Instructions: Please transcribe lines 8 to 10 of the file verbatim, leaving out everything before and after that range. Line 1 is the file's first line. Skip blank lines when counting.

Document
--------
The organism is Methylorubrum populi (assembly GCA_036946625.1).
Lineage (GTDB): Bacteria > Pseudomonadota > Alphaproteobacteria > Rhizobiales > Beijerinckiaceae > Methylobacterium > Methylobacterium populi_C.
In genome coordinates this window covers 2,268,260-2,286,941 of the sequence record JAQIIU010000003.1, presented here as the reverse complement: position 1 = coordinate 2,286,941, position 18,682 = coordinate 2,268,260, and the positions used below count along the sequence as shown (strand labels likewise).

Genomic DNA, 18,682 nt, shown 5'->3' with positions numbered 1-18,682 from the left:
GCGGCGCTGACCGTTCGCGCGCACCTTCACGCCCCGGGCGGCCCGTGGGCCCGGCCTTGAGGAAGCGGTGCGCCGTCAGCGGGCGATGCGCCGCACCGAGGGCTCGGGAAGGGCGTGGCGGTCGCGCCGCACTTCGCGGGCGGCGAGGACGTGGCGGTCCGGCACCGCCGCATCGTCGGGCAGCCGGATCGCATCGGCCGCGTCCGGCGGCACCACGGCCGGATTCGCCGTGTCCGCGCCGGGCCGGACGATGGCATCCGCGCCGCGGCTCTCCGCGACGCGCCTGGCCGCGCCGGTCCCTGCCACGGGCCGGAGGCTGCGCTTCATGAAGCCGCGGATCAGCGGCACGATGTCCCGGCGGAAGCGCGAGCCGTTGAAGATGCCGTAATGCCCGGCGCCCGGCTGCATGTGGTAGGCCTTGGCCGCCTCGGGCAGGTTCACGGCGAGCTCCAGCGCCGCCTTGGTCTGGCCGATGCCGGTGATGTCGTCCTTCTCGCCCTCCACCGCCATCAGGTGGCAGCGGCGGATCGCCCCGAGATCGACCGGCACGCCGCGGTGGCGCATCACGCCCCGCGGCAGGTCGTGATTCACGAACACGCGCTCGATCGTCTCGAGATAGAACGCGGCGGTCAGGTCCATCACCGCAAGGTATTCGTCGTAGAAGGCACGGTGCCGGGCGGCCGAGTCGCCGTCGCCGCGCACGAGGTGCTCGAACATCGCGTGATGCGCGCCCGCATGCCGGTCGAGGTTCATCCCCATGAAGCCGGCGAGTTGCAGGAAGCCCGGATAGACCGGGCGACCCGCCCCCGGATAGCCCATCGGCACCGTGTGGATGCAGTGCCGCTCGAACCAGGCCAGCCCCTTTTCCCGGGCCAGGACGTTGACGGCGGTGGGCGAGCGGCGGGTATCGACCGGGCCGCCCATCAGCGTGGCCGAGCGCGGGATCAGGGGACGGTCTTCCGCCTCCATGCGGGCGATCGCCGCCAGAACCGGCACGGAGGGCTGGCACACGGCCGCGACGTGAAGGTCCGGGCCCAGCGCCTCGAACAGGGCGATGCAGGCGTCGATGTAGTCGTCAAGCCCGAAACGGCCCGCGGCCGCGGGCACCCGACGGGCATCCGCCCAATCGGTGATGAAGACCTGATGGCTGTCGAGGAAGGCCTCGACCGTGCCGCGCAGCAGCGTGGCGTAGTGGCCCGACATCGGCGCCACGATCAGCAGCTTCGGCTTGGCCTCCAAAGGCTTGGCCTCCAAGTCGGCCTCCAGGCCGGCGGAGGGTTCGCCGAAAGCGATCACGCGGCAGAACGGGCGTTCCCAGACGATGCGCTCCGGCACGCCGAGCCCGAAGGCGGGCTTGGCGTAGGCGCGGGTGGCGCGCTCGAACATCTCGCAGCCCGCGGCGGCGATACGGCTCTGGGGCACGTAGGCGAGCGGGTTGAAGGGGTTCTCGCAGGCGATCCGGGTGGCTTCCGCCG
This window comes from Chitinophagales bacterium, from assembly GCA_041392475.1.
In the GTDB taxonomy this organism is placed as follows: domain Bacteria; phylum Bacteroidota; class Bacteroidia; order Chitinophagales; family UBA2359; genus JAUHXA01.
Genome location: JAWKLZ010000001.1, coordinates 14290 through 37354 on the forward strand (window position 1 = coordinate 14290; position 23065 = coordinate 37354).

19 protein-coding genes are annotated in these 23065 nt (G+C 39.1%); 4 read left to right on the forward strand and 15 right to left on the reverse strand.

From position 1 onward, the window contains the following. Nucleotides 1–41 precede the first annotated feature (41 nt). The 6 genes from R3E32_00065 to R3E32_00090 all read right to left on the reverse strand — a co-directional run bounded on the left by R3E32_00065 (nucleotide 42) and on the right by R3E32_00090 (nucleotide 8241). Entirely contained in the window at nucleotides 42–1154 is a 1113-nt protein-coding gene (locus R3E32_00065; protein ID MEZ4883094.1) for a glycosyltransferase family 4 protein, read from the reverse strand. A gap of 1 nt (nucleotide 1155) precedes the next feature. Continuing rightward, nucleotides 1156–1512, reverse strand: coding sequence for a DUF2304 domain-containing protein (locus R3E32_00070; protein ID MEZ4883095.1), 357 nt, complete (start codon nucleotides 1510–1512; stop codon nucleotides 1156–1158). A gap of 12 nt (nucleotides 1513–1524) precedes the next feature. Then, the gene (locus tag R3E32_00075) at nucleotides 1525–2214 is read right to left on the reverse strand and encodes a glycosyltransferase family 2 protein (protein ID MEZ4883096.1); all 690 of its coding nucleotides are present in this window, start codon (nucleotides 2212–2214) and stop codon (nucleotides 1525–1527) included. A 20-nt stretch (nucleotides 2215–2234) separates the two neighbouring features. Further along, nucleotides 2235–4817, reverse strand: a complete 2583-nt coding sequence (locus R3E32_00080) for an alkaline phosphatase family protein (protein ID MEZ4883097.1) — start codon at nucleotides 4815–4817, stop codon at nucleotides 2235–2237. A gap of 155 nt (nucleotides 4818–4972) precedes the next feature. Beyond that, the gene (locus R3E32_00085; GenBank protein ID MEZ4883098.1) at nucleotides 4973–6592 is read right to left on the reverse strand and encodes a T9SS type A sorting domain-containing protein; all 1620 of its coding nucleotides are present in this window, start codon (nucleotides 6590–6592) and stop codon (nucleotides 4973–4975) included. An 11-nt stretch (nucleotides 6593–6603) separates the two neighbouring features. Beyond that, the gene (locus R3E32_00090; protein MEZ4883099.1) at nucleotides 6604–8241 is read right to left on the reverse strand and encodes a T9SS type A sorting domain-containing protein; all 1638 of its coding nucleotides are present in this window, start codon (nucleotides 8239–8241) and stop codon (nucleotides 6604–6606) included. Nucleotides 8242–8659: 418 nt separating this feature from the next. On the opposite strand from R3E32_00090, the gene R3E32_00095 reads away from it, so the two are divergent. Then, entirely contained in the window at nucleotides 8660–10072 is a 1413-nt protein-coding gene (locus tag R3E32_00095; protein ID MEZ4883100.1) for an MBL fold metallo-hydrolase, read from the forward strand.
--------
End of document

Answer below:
Genome location: JAWKLZ010000001.1, coordinates 14290 through 37354 on the forward strand (window position 1 = coordinate 14290; position 23065 = coordinate 37354).

19 protein-coding genes are annotated in these 23065 nt (G+C 39.1%); 4 read left to right on the forward strand and 15 right to left on the reverse strand.

From position 1 onward, the window contains the following. Nucleotides 1–41 precede the first annotated feature (41 nt). The 6 genes from R3E32_00065 to R3E32_00090 all read right to left on the reverse strand — a co-directional run bounded on the left by R3E32_00065 (nucleotide 42) and on the right by R3E32_00090 (nucleotide 8241). Entirely contained in the window at nucleotides 42–1154 is a 1113-nt protein-coding gene (locus R3E32_00065; protein ID MEZ4883094.1) for a glycosyltransferase family 4 protein, read from the reverse strand. A gap of 1 nt (nucleotide 1155) precedes the next feature. Continuing rightward, nucleotides 1156–1512, reverse strand: coding sequence for a DUF2304 domain-containing protein (locus R3E32_00070; protein ID MEZ4883095.1), 357 nt, complete (start codon nucleotides 1510–1512; stop codon nucleotides 1156–1158). A gap of 12 nt (nucleotides 1513–1524) precedes the next feature. Then, the gene (locus tag R3E32_00075) at nucleotides 1525–2214 is read right to left on the reverse strand and encodes a glycosyltransferase family 2 protein (protein ID MEZ4883096.1); all 690 of its coding nucleotides are present in this window, start codon (nucleotides 2212–2214) and stop codon (nucleotides 1525–1527) included. A 20-nt stretch (nucleotides 2215–2234) separates the two neighbouring features. Further along, nucleotides 2235–4817, reverse strand: a complete 2583-nt coding sequence (locus R3E32_00080) for an alkaline phosphatase family protein (protein ID MEZ4883097.1) — start codon at nucleotides 4815–4817, stop codon at nucleotides 2235–2237. A gap of 155 nt (nucleotides 4818–4972) precedes the next feature. Beyond that, the gene (locus R3E32_00085; GenBank protein ID MEZ4883098.1) at nucleotides 4973–6592 is read right to left on the reverse strand and encodes a T9SS type A sorting domain-containing protein; all 1620 of its coding nucleotides are present in this window, start codon (nucleotides 6590–6592) and stop codon (nucleotides 4973–4975) included. An 11-nt stretch (nucleotides 6593–6603) separates the two neighbouring features. Beyond that, the gene (locus R3E32_00090; protein MEZ4883099.1) at nucleotides 6604–8241 is read right to left on the reverse strand and encodes a T9SS type A sorting domain-containing protein; all 1638 of its coding nucleotides are present in this window, start codon (nucleotides 8239–8241) and stop codon (nucleotides 6604–6606) included. Nucleotides 8242–8659: 418 nt separating this feature from the next. On the opposite strand from R3E32_00090, the gene R3E32_00095 reads away from it, so the two are divergent. Then, entirely contained in the window at nucleotides 8660–10072 is a 1413-nt protein-coding gene (locus tag R3E32_00095; protein ID MEZ4883100.1) for an MBL fold metallo-hydrolase, read from the forward strand.